Be Accepting

It is often hard for people to share or admit to things if they are worried that someone won’t understand them, or will judge or turn against them. But by showing acceptance, which is one of the characteristics of an active listener, you will show the speaker that they have worth regardless of what is said, done or felt, and that there is no judgement towards them. This can help increase their self-esteem and sense of worth.

Non-Verbal Communication

When you’re learning how to show active listening, one of the most important things you can do is demonstrate your engagement with non-verbal cues. This active effort to physically show that you’re listening is one of the most important active listener skills, as it silently encourages the other person to keep talking and shows them that you are focused.

Body language can play a huge part in a conversation. Research has shown that if there is conflict between what is being said and the facial expressions that support it, it’s someone’s facial expression that will be believed. 

Positive body language is important: an attentive and relaxed posture, interested facial expressions, steady but soft eye gaze and nodding. Affirmative noises, like humming in agreement or even just repeating ‘yes’ can add to this. Make eye contact where possible, and be relaxed and open.

Leaving Pauses

As humans, we often want to jump in and fill a pause in conversation. But one of the best methods of active listening is that you give the person time to think and to express themselves as they want.

This last point is important, as it is also common to try and guess what the other person is trying to say and jump in before they have finished speaking. It can be fantastic when you guess this correctly, but can be incredibly disheartening and frustrating when wrong, so it is best just to allow them to speak in their own time and way.

Don’t Offer Solutions

This last point about how to be a better listener is a really tough one that many people struggle with, as it is common for people to only feel useful if they are offering solutions. But what is often most effective is just showing understanding and sympathy towards what the speaker is going through. They often just want to be heard.

If they do want solutions or advice, active listening techniques advise that you should form the solutions with the speaker themselves, rather than prescribe it to them. This way, you’re more likely to arrive at a solution that they are happy with.

It is also helpful to ask open-ended questions, and then reflect back and summarise what they think they are saying. The questions help aid clarity, and reflecting and summarising help to check your own understanding. Both add to a positive and meaningful conversation.

How Does Active Listening Improve Communication?

Active listening can be used effectively in many instances. You may be mentoring or coaching someone, or a team member may be struggling with their mental health and describing the issue to you, or explaining a difficulty they are having with a task, or putting their argument forward for a pay rise. The situations are endless. 

However, active listening is not something we are taught. And when you haven’t had much practice, learning how to improve active listening can be very challenging.

Listening is difficult. Having an open discussion with someone is almost a step into the unknown. We don’t know what they are going to say or share, or what direction the conversation might go in. We might worry that we won’t be able to help or give a solution, or that we might not understand – the list goes on.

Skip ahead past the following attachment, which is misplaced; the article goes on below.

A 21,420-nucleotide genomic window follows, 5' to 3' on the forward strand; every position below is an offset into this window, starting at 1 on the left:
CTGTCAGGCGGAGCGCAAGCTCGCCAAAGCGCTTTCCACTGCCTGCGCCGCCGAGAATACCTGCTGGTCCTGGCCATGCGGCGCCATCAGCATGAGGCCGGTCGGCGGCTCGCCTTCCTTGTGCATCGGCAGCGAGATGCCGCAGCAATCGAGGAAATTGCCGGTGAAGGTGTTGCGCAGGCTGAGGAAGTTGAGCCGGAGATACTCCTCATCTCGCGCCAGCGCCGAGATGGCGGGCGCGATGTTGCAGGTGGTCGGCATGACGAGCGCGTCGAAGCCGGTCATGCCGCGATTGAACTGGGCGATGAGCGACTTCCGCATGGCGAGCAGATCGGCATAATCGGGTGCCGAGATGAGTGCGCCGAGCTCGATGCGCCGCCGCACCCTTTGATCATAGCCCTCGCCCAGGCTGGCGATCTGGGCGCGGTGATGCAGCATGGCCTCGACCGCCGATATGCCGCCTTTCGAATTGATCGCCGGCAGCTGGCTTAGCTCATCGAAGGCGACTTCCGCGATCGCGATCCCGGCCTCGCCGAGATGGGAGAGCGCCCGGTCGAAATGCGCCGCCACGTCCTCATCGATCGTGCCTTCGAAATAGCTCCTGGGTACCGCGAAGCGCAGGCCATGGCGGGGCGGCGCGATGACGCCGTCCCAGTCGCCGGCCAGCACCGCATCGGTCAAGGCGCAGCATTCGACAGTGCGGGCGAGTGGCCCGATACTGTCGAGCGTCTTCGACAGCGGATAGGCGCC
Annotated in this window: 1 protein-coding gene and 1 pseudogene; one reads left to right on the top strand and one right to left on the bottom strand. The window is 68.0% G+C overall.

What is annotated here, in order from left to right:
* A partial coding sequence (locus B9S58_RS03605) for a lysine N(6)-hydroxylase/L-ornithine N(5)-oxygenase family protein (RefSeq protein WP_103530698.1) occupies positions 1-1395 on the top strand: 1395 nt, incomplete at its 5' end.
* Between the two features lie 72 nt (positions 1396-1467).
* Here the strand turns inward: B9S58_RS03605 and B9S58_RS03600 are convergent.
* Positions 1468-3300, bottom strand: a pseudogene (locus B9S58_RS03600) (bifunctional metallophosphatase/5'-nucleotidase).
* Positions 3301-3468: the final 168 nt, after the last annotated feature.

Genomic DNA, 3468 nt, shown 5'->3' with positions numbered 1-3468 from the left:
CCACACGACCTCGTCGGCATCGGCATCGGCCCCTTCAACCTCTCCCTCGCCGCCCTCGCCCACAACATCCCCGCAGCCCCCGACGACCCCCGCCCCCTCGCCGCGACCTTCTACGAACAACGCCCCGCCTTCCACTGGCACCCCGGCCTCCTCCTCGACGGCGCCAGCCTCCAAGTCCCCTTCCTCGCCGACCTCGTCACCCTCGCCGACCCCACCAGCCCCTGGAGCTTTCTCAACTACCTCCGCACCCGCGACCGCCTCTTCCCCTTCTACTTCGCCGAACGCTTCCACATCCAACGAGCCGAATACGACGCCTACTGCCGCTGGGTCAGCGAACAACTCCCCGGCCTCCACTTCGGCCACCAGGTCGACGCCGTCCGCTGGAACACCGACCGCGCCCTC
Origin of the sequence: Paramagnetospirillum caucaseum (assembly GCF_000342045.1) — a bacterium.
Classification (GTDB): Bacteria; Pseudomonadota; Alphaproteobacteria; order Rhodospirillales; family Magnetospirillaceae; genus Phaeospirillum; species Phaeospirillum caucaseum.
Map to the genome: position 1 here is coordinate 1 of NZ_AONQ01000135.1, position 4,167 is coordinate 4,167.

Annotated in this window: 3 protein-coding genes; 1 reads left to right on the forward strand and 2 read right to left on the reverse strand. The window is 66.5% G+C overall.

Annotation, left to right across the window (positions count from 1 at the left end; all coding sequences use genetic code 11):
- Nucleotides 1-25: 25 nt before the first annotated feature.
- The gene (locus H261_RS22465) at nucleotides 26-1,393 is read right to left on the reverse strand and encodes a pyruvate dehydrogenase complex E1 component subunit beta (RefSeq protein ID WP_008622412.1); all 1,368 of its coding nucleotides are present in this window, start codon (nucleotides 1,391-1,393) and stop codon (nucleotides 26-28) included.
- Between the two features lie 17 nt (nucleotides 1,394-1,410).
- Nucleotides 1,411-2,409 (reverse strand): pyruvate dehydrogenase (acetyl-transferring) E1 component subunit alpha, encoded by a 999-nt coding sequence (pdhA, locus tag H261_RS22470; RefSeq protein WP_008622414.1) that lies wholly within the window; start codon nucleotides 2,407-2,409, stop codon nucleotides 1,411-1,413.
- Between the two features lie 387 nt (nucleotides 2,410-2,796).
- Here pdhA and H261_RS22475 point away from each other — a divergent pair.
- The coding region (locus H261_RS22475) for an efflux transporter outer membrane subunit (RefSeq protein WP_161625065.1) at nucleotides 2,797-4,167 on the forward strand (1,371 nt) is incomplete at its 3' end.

Despite the challenges, active listening massively improves communication so is definitely a skill worth pursuing. As we’ve already discussed, when you do things like showing engagement, leaving pauses and affirming or validating what has been said, the other person feels more listened to, is more likely to be honest, and the outcomes of the conversation will be more productive.

In the workplace, using active listening skills helps to build much stronger relationships between employees and develop better relationships between employees and managers. This leads to a more productive workforce, as employees who feel comfortable working together are more efficient, as well as happier.


What is the process of active listening?

The process of active listening begins with making sure that you’re not going to be distracted. This may involve changing your location or removing distractions like phones or laptops.

You then need to focus on listening to the other person instead of thinking about how you’re going to reply instead. Show engagement with physical cues, affirm what they’re saying and ask questions to make sure you fully understand their point of view. Only start talking yourself when you have fully understood the other person and checked that they have nothing left to say.

What are the main elements of active listening?

There are plenty of skills which are involved in active listening, but the four main elements of it are attention, comprehension, interpretation and retention. By paying attention, making sure you understand what has been said, confirming your interpretation of what has been said and retaining the information, you will have successfully listened to someone in the most effective way.

What is the opposite of active listening?

The opposite of active listening is passive listening. Passive listening happens when you’re not putting any effort into listening to the other person and don’t take in what they’re saying to you, effectively making the conversation pointless.


All of the points we have shared above, or a combination of these active listening techniques, will indicate to the speaker that you are truly listening and understanding what is said to them. And, really, what is more comforting than that?

Active listening is just one of the many skills leaders and managers need. We cover active listening in more detail in our ‘Introduction to Listening’ and ‘Coaching’ courses, or you can check out our ILM Assured Leadership and Management Training Package which includes our full suite of courses.